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Teaching Literacy

Rule #7

Because there is a straightforward relationship between both orthographies, they can be taught simultaneously at primary level. There are various methods for teaching literacy.

A usual method for teaching literacy is the analytic method (also called the global method). Through visual memory, children learn to recognize full words. They come to make associations and identify elements that are the same in different words. In this way, they learn to recognize and use characters.

The global method doesn’t work well for teaching Inuktitut, because Inuktitut words are not fixed in form: in any text written in Inuktitut, around 90% of words appear only once.

We recommend that a synthetic method be used from the start.

Children study each character separately, learning to pronounce and to write it at the same time. With each new character that children learn, they also learn to combine it with the characters they already know. In doing so, they come to form entire words. Finally, they become able to read and write entire sentences, with punctuation marks.

  • In this method of teaching, the acquisition of literacy becomes a mechanical process.
  • The teaching has to be strictly progressive. One shouldn’t ask the children to read or write a word if it contains a character that hasn’t been studied yet.
  • It is good for the children to do dictation and reading exercises from the beginning. These exercises start at the basic level and increase in difficulty.
  • There is no need to use true words.


Step 1:

  • i ua ↔ ᐃ ᐅ
  • iu ia ui ua ai au ↔ ᐃᐅ ᐃᐊ ᐅᐃ ᐅᐊ ᐊᐃ ᐊᐅ

Step 2:

  • pi pu pa ↔ ᐱᐳᐸ
  • ipi upu apa ↔ ᐃᐱᐅᐳᐊᐸ
  • ipu ipa upi upa api apu ↔ ᐃᐳᐃᐸᐅᐱᐅᐸᐊᐱᐊᐳ
  • piu pui pua ↔ ᐱᐅᐳᐃᐳᐊ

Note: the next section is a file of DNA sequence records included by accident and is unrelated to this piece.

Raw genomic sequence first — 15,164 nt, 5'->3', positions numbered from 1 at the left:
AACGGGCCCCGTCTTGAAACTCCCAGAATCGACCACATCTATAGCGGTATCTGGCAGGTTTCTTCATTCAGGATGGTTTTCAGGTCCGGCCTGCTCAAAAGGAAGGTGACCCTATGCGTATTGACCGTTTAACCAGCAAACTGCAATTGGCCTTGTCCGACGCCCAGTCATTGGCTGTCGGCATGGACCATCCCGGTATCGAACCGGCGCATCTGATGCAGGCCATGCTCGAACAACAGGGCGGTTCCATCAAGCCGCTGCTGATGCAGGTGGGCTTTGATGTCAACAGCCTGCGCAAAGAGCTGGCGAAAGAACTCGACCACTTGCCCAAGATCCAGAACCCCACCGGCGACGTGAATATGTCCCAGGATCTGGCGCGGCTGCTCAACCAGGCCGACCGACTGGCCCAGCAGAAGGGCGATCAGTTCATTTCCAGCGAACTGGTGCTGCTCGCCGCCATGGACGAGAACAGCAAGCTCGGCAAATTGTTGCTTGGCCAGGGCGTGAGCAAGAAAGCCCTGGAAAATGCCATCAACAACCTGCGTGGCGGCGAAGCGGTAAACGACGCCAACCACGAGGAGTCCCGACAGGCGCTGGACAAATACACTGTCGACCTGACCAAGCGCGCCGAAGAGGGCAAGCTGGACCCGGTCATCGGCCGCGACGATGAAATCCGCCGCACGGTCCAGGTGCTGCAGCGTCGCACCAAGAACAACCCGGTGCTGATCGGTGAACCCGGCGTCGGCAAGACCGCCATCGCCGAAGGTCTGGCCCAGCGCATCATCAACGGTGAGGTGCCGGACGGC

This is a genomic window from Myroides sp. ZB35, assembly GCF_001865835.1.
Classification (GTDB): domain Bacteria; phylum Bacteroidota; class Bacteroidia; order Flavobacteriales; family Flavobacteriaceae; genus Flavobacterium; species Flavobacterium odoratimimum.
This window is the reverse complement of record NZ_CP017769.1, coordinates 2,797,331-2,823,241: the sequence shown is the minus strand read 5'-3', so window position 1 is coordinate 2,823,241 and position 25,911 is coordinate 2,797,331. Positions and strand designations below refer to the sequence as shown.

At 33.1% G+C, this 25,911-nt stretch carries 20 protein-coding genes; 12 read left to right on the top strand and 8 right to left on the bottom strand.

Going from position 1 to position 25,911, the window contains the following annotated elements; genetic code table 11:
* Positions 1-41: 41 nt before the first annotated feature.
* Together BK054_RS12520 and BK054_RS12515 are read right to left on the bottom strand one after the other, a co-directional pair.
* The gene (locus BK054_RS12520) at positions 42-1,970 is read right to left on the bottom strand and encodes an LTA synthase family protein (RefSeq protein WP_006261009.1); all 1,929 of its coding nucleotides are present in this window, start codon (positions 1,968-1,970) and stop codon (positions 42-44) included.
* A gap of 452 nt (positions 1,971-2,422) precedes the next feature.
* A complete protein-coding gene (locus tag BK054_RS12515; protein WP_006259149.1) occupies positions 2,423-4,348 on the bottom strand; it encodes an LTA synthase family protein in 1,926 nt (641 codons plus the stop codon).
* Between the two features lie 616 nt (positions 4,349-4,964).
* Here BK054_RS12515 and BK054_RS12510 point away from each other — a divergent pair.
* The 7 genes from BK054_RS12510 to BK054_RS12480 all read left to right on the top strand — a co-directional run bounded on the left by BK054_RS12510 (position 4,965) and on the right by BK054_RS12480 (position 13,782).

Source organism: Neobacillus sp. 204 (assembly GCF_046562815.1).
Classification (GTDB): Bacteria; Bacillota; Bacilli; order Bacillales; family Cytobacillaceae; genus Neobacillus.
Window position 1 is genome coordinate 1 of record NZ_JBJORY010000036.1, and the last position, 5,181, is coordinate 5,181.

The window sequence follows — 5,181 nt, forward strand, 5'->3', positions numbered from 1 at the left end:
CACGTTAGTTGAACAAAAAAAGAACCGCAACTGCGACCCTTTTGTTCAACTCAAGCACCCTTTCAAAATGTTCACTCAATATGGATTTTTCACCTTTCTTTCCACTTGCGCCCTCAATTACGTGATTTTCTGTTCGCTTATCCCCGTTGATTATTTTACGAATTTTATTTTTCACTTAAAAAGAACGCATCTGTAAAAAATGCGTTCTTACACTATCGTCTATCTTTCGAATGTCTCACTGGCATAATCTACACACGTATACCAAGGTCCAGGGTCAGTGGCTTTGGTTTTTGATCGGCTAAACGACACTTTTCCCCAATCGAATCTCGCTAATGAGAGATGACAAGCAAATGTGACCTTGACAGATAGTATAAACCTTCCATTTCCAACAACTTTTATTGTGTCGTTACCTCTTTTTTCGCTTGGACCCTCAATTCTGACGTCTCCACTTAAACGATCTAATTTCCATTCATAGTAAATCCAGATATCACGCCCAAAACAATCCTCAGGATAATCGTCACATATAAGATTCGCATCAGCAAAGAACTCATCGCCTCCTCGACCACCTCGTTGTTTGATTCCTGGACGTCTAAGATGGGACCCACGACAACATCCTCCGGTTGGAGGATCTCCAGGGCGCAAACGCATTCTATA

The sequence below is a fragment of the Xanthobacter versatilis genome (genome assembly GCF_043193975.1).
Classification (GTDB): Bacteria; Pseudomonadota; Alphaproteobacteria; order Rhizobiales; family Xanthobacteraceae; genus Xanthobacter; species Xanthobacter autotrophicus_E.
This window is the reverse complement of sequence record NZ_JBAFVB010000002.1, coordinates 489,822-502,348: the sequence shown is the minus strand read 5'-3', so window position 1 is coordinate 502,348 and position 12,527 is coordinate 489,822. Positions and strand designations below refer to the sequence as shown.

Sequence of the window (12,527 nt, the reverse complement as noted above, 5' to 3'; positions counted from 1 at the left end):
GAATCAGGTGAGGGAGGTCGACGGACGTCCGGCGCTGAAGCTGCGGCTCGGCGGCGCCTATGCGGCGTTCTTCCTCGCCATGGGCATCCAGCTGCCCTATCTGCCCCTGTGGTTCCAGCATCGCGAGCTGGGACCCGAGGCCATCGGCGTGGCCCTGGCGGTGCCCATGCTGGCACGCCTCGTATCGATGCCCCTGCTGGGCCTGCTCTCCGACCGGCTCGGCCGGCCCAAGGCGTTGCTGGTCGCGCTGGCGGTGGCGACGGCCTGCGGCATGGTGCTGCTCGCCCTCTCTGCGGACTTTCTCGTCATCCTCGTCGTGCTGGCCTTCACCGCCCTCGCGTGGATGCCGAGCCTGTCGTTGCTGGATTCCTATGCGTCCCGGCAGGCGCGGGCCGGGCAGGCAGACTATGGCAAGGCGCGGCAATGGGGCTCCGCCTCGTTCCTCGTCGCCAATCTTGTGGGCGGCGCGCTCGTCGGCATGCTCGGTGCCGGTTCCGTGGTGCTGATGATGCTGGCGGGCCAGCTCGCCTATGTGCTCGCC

• ipiu aupa ↔ ᐃᐱᐅ ᐊᐅᐸ

Step 3:

  • ipi ippi upu uppu apa appa ↔ ᐃᐱᐃᑉᐱᐅᐳᐅᑉᐳᐊᐸᐊᑉᐸ

As soon as children know a few letters, they can read and write the words containing those letters.

As soon as children know all the letters, they can begin to read very simple texts of a few lines, containing only basic words.

These texts should be written directly in Nunavik Inuktitut (translations from other languages are usually poor), and should contain no errors in spelling, grammar and punctuation.

Below is an example of what we call a simple text:

ᑏᕕᒃᑯᑦ ᓯᓈᓕᐊᕐᑐᕕᓃᑦ ᐱᖓᓲᑦᓱᑎᒃ. ᐊᓱᐃᓛ ᓯᓈᓃᓕᕐᑎᓗᒋᑦ ᐊᓄᕐᕋᑐᐊᓗᒃ ᓯᑯᓗ ᐊᐅᓚᑦᓱᓂ. ᐊᓱᐃᓛ ᐅᓪᓘᓂᒃ ᒪᕐᕉᓂᒃ ᐅᓐᓄᐊᓃᓪᓗ ᒪᕐᕉᓂᒃ ᓯᓂᓚᐅᕋᑎᒃ ᓄᓇᓕᐊᕋᓱᑦᓱᑎᒃ ᑏᕕ ᓇᒃᑲᖃᑦᑕᑐᕕᓂᖅ ᖁᐊᕐᓱᓂᓗ ᐃᑎᒐᒃᑯᑦ ᖃᖓᑦᑕᔫᒃᑯᑦ ᐊᐅᓪᓚᓱᓂᓗ. (→ ᐊᖑᑏᑦ ᖃᑦᓯᑦ? ᑏᕕ ᓇᐅᒃᑯᑦ ᖁᐊᕐᑐᖅ? ᓱᓇᒃᑯᑦ ᐊᐅᓪᓚᑐᖅ?)

Tiivikkut sinaaliartuviniit pingasuutsutik. Asuilaa sinaaniilirtilugit anurratualuk sikulu aulatsuni. Asuilaa ulluunik marruunik unnuaniillu marruunik sinilauratik nunaliarasutsutik Tiivi nakkaqattatuviniq quarsunilu itigakkut qangattajuukkut aullasunilu. (→ Angutiit qatsit? Tiivi naukkut quartuq? Sunakkut aullatuq?)

It is crucial that children acquire a taste for reading and writing in Inuktitut.



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